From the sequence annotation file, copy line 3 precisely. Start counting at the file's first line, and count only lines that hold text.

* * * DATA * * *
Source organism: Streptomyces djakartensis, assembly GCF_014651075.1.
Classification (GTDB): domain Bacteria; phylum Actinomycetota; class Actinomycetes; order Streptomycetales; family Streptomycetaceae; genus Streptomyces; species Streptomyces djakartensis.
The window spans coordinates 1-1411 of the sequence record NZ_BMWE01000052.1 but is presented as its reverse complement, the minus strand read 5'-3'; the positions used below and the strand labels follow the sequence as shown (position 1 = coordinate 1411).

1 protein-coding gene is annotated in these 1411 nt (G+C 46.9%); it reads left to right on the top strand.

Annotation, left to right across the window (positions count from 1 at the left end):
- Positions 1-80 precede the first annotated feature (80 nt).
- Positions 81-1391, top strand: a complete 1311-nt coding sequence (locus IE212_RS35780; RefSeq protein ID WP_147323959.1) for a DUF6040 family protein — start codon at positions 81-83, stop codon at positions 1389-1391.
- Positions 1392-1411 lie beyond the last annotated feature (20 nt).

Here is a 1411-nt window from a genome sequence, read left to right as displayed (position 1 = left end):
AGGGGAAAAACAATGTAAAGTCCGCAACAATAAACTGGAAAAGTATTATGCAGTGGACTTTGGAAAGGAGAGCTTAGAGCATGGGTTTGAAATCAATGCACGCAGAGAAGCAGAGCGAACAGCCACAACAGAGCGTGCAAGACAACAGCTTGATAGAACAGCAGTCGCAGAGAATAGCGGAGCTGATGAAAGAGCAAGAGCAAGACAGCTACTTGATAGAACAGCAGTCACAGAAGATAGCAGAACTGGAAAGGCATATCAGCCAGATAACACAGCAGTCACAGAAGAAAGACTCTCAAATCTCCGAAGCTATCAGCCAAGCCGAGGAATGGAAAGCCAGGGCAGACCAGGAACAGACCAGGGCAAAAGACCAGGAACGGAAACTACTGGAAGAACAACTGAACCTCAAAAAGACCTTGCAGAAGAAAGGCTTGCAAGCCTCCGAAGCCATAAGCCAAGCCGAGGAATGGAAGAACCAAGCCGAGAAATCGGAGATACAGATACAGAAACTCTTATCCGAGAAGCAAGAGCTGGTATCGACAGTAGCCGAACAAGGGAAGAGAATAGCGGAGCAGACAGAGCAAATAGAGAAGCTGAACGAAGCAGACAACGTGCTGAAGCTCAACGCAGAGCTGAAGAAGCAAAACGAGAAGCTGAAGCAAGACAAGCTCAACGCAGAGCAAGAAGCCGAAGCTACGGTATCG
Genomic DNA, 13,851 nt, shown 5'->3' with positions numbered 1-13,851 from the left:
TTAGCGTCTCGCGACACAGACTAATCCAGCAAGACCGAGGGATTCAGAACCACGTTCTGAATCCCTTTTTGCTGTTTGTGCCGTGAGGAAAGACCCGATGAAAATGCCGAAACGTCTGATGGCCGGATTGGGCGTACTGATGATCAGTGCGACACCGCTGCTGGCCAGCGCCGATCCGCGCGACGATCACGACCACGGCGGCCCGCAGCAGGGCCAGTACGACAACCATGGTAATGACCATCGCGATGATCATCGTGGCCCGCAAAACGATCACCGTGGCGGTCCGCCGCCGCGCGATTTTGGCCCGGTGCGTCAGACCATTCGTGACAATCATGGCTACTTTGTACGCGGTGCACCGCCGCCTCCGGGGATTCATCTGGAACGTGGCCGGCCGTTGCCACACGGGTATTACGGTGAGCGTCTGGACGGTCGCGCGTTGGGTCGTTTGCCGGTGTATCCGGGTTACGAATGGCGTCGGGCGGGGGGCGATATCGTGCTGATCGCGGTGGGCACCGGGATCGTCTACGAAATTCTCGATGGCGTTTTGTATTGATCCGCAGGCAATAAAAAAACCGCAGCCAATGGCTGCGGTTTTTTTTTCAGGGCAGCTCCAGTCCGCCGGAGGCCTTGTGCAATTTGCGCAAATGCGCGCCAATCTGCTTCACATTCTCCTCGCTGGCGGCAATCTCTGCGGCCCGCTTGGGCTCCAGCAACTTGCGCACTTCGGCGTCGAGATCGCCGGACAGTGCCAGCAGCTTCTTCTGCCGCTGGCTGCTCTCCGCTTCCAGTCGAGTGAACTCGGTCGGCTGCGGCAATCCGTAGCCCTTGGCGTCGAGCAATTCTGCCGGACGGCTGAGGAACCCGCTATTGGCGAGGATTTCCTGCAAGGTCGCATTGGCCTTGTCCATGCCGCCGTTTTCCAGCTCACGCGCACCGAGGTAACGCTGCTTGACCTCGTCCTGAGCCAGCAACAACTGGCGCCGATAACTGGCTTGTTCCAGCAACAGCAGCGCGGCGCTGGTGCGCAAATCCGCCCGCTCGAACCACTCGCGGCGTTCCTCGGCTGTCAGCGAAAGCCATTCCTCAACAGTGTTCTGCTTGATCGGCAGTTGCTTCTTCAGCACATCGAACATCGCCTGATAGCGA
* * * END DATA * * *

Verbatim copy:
The window spans coordinates 1-1411 of the sequence record NZ_BMWE01000052.1 but is presented as its reverse complement, the minus strand read 5'-3'; the positions used below and the strand labels follow the sequence as shown (position 1 = coordinate 1411).